By Marcus Fernandez
Florida offers the perfect combination of weather and scenic beauty to make it a popular place for local residents and visitors to get out onto the open road on their motorcycles. The popularity of riding on a motorcycle without the obstruction of the steel frame of other types of motor vehicles comes at a high price.
For many years, Florida topped the list as the most deadly state in terms of fatal motorcycle crashes. Riding a motorcycle is fun, but it can also be extremely dangerous with a motorcycle injury a common occurrence. Here is a look at five of the most common motorcycle injuries and tips bikers and drivers can use to make riding safer.
5 Most Common Motorcycle Injuries
1. Head injuries
Traveling as a driver or passenger in a car, truck or SUV offers a level of protection motorcycle riders are missing. In the event of a motorcycle crash, the heads of the operator and passenger are exposed to trauma. Whether from contact with the ground or from contact with another vehicle or object, the head is exposed to risk in the event a motorcycle goes down in a crash.
Head injuries may even occur under circumstances that are not triggered by a collision. Flying objects, such as bricks, rocks and debris falling from other vehicles or being on the ground and propelled into the air by another vehicle’s tire can strike a motorcycle passenger or operator and cause a severe head injury.
Motorcyclists can suffer lacerations and other injuries to the head, face and neck. More serious injuries could include traumatic brain injuries resulting in the following:
- Temporary loss of consciousness
- Impaired speech
- Blurred vision and sensitivity to light
- Impaired memory
- Inability to concentrate and focus
- Depression, anxiety and mood changes
Injuries to the neck and head could cause temporary or permanent paralysis. Neck injuries could also be severe enough to cause death. Wearing a helmet manufactured and approved for use by motorcycle riders and passengers can reduce the risk of death by 37 percent and the risk of suffering a head or neck injury by 69 percent according to the Centers for Disease Control and Prevention.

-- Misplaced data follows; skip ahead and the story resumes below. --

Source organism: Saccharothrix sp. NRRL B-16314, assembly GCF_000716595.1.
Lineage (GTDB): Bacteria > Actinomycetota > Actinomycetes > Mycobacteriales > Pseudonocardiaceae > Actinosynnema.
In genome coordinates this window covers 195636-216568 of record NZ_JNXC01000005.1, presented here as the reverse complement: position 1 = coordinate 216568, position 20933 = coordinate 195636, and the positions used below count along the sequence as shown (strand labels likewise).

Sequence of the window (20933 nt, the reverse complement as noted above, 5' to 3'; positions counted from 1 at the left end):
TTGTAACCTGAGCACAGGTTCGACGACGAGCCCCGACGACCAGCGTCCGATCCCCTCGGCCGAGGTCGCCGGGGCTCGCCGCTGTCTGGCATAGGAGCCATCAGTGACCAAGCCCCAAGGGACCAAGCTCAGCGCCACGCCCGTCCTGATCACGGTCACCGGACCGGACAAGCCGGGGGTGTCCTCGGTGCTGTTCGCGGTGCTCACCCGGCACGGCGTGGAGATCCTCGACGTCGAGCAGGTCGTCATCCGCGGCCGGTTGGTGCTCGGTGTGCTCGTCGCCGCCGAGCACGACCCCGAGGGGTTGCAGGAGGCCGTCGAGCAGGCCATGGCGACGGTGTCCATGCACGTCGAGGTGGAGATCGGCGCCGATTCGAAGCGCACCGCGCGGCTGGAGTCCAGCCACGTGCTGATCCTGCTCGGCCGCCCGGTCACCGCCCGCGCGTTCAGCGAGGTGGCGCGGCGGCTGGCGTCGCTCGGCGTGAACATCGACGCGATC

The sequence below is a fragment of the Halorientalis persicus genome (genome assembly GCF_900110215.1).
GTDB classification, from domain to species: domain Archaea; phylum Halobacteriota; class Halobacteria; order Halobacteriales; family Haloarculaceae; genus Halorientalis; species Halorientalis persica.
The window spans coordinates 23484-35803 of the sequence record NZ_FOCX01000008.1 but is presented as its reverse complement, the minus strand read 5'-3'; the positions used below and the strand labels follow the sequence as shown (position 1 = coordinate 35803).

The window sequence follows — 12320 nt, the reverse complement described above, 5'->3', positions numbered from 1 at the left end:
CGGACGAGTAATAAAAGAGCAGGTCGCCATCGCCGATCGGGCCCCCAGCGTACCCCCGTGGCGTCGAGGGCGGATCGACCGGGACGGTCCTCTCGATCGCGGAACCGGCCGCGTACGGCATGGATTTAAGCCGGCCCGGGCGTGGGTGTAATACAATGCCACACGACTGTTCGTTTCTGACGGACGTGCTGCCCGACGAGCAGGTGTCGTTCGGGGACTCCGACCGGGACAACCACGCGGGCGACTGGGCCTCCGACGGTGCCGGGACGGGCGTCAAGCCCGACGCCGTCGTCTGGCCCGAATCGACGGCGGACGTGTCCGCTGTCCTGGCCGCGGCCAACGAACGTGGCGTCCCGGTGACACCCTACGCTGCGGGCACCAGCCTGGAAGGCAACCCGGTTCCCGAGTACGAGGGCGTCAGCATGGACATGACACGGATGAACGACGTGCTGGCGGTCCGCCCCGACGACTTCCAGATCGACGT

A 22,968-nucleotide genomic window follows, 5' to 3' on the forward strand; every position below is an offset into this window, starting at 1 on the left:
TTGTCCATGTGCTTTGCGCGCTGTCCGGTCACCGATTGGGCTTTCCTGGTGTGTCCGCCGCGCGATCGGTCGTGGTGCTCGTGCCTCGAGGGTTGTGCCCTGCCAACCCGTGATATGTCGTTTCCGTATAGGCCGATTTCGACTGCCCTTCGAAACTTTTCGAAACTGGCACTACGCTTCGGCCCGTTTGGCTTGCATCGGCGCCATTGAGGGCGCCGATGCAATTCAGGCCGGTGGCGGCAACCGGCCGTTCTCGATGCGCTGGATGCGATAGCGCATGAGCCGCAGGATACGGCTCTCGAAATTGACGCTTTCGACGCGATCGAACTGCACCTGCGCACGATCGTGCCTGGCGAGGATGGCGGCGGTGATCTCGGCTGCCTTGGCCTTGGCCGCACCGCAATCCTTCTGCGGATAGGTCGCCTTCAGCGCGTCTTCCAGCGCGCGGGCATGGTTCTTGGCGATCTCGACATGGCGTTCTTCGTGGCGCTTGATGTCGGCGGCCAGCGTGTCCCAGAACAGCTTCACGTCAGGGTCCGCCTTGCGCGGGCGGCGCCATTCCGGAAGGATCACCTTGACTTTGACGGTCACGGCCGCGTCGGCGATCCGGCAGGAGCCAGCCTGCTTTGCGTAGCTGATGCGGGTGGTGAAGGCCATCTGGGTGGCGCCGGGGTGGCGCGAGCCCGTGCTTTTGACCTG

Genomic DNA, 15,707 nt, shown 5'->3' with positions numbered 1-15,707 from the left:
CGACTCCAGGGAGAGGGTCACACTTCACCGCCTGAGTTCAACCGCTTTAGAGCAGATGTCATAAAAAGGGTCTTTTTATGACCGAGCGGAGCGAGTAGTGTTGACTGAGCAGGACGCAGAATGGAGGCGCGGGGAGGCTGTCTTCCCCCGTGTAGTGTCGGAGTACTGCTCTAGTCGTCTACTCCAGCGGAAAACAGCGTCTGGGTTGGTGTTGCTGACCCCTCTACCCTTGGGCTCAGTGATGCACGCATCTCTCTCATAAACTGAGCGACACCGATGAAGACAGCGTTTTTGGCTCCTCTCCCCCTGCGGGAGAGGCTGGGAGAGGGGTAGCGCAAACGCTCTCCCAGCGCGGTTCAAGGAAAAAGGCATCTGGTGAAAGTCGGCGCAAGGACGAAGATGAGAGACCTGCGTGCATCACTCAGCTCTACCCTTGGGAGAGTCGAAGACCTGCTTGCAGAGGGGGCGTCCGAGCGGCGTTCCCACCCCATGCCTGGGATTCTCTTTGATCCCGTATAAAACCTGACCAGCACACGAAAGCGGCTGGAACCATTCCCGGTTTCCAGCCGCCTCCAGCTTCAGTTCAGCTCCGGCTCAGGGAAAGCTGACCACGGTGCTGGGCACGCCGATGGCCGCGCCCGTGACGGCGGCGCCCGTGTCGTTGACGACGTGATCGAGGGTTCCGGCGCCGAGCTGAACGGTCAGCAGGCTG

2. Road rash
If a motorcycle operator loses control of the vehicle or is in a collision with another motor vehicle, the operator and passenger, if any, can end up sliding along the concrete or paved surface of the road. As the body skids along the rough surface of the road, clothing can be shredded away, leaving the person’s skin to scrape along the road.
The end result of a rider skidding along the surface of a road can be irritated, raw skin commonly referred to as road rash. Road rash can lead to infections and damage to nerves, so victims should seek immediate medical treatment.
Avoiding road rash begins by putting a layer of protective clothing between your skin and the pavement. To offer the best protection, riders should wear gloves and long-sleeved jackets made of leather. The leather is a tougher material than cotton or other fabrics and can stand up better in the event of a crash.
Riding in shorts is an invitation to a serious road rash injury. Both passengers and riders should wear heavy denim jeans.
3. Fractures and lacerations
The impact of a crash can cause fractures and lacerations particularly to the legs. It is easy for a rider’s legs to become trapped between the motorcycle and the pavement in a crash. In a crash is caused by another vehicle, a rider’s leg could absorb the impact caused by the other vehicle.
Wearing protective clothing made of leather and heavy denim could help minimize the severity of lacerations. Operators of motorcycles also need to be aware the presence and actions of other vehicles. Doing so provide cyclists with the time needed to react to avoid a collision. Motorists can help to prevent accidents by yielding the right of way to motorcycles making turns into their path of travel.
4. Eye injuries
Rocks, sand and other objects propelled at a motorcyclist by wind or other vehicles can cause injury to the eyes. Wearing sunglasses with lenses that can shatter when struck is as dangerous as not wearing any eye protection. Riders should wear eye protection made to withstand objects that could be propelled into eyes or helmets with shatterproof visors.
5. Hearing damage
Between the sound of the engine and wind noise, riders and passengers can suffer temporary or permanent damage to their hearing. Riders should wear noise dampening earplugs that help lessen sound levels. These earplugs allow the person to still hear traffic horns, sirens and other sounds critical to safe riding.
Learning to ride safely goes a long way toward avoiding collisions and motorcycle injuries. There are motorcycle safety programs riders can take to learn how to ride and learn what to do to avoid accidents.
In the event of a motorcycle injury, an accident victim should seek legal advice from a competent Florida personal injury attorney. Victims might be entitled to compensation for an injury caused by the negligence of another party.